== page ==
If the Court means by the term “privacy” no more than that the claim of a person to be free from unwanted state regulation of consensual transactions may be a form of “liberty” protected by the Fourteenth Amendment, there is no doubt that similar claims have been upheld in our earlier decisions on the basis of that liberty. I agree with the statement of MR. JUSTICE STEWART in his concurring opinion that the “liberty,” against deprivation of which without due process the Fourteenth [410 U.S. 113, 173] Amendment protects, embraces more than the rights found in the Bill of Rights. But that liberty is not guaranteed absolutely against deprivation, only against deprivation without due process of law. The test traditionally applied in the area of social and economic legislation is whether or not a law such as that challenged has a rational relation to a valid state objective. Williamson v. Lee Optical Co., 348 U.S. 483, 491 (1955). The Due Process Clause of the Fourteenth Amendment undoubtedly does place a limit, albeit a broad one, on legislative power to enact laws such as this. If the Texas statute were to prohibit an abortion even where the mother’s life is in jeopardy, I have little doubt that such a statute would lack a rational relation to a valid state objective under the test stated in Williamson, supra. But the Court’s sweeping invalidation of any restrictions on abortion during the first trimester is impossible to justify under that standard, and the conscious weighing of competing factors that the Court’s opinion apparently substitutes for the established test is far more appropriate to a legislative judgment than to a judicial one.

The Court eschews the history of the Fourteenth Amendment in its reliance on the “compelling state interest” test. See Weber v. Aetna Casualty & Surety Co., 406 U.S. 164, 179 (1972) (dissenting opinion). But the Court adds a new wrinkle to this test by transposing it from the legal considerations associated with the Equal Protection Clause of the Fourteenth Amendment to this case arising under the Due Process Clause of the Fourteenth Amendment. Unless I misapprehend the consequences of this transplanting of the “compelling state interest test,” the Court’s opinion will accomplish the seemingly impossible feat of leaving this area of the law more confused than it found it. [410 U.S. 113, 174]

While the Court’s opinion quotes from the dissent of Mr. Justice Holmes in Lochner v. New York, 198 U.S. 45, 74 (1905), the result it reaches is more closely attuned to the majority opinion of Mr. Justice Peckham in that case. As in Lochner and similar cases applying substantive due process standards to economic and social welfare legislation, the adoption of the compelling state interest standard will inevitably require this Court to examine the legislative policies and pass on the wisdom of these policies in the very process of deciding whether a particular state interest put forward may or may not be “compelling.” The decision here to break pregnancy into three distinct terms and to outline the permissible restrictions the State may impose in each one, for example, partakes more of judicial legislation than it does of a determination of the intent of the drafters of the Fourteenth Amendment.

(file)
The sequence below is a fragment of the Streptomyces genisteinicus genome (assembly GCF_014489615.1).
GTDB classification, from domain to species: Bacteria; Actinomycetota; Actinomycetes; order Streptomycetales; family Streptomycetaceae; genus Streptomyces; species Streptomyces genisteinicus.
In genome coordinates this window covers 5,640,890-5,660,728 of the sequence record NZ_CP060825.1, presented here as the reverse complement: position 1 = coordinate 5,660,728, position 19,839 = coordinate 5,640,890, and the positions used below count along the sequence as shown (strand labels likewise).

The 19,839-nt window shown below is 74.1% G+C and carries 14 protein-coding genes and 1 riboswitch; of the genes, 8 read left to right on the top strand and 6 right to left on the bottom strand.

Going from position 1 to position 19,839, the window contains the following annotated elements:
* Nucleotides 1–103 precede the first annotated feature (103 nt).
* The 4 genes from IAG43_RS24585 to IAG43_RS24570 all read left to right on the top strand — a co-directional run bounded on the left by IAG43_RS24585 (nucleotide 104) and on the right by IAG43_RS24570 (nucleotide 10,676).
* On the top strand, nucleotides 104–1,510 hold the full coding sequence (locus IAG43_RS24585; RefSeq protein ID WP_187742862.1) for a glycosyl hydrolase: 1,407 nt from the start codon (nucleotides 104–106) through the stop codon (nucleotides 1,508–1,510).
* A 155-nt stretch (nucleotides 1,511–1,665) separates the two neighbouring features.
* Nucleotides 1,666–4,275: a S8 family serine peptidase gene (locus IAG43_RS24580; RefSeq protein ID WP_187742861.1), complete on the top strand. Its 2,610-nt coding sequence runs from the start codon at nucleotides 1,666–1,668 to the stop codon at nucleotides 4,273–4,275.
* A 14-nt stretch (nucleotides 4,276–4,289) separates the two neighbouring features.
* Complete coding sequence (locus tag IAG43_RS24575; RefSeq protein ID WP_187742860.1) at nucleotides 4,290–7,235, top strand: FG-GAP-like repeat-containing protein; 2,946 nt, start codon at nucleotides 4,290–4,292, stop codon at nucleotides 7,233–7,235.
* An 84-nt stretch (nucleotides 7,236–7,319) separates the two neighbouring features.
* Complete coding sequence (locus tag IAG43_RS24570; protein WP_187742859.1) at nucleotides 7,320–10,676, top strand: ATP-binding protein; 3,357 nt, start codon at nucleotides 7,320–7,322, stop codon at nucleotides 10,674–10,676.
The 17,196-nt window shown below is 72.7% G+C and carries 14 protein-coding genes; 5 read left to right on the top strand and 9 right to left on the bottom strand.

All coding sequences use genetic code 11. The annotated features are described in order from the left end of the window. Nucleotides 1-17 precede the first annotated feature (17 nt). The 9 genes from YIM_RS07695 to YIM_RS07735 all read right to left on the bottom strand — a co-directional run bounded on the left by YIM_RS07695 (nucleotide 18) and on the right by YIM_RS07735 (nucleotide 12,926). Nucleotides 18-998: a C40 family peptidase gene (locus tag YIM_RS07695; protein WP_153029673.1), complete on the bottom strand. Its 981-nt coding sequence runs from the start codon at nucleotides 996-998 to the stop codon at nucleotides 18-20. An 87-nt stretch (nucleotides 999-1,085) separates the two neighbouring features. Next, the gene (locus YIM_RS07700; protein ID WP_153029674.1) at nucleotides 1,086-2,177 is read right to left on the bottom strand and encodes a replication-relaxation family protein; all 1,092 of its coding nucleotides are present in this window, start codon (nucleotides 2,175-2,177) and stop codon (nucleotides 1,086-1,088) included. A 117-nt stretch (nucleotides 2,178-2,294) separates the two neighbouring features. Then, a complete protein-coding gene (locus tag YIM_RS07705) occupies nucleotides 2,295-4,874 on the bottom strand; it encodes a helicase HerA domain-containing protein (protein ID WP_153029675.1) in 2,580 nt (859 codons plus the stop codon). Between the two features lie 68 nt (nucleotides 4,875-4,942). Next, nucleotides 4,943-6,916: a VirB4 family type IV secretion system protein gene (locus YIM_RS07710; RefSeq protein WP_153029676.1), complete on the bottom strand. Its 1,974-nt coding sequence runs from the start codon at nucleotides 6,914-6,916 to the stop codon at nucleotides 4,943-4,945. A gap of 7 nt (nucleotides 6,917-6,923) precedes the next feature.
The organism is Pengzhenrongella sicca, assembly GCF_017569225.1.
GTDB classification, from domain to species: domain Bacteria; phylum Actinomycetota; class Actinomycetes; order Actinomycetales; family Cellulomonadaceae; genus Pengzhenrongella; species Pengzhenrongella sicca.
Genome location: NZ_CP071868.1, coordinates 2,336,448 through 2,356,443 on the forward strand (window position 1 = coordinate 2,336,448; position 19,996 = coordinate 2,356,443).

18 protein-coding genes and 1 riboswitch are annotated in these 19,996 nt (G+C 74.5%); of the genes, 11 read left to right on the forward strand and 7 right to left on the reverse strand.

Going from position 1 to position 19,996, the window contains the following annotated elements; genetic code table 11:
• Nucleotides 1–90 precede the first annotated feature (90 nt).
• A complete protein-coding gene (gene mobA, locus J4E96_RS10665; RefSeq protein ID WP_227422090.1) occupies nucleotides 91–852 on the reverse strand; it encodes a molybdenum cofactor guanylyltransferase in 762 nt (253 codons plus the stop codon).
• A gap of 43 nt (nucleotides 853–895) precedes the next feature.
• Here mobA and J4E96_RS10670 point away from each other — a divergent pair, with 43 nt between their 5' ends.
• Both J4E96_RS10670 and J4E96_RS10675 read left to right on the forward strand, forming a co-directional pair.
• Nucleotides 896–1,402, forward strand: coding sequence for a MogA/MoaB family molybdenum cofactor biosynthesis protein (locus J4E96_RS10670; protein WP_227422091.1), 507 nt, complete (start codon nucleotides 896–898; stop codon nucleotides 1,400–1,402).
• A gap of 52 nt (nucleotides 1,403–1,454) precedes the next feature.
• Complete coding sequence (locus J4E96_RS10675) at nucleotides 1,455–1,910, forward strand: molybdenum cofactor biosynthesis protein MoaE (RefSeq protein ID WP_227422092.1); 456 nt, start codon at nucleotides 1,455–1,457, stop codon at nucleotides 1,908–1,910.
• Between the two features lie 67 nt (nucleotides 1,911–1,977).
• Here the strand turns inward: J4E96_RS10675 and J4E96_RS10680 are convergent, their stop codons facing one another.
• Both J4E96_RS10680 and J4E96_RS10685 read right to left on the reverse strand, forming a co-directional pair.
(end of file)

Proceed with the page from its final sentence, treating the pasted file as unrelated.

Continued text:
The fact that a majority of the States reflecting, after all, the majority sentiment in those States, have had restrictions on abortions for at least a century is a strong indication, it seems to me, that the asserted right to an abortion is not “so rooted in the traditions and conscience of our people as to be ranked as fundamental,” Snyder v. Massachusetts, 291 U.S. 97, 105 (1934). Even today, when society’s views on abortion are changing, the very existence of the debate is evidence that the “right” to an abortion is not so universally accepted as the appellant would have us believe.

To reach its result, the Court necessarily has had to find within the scope of the Fourteenth Amendment a right that was apparently completely unknown to the drafters of the Amendment. As early as 1821, the first state law dealing directly with abortion was enacted by the Connecticut Legislature. Conn. Stat., Tit. 22, 14, 16. By the time of the adoption of the Fourteenth [410 U.S. 113, 175] Amendment in 1868, there were at least 36 laws enacted by state or territorial legislatures limiting abortion. 1 While many States have amended or updated [410 U.S. 113, 176] their laws, 21 of the laws on the books in 1868 remain in effect today. 2 Indeed, the Texas statute struck down today was, as the majority notes, first enacted in 1857 [410 U.S. 113, 177] and “has remained substantially unchanged to the present time.” Ante, at 119. There apparently was no question concerning the validity of this provision or of any of the other state statutes when the Fourteenth Amendment was adopted. The only conclusion possible from this history is that the drafters did not intend to have the Fourteenth Amendment withdraw from the States the power to legislate with respect to this matter.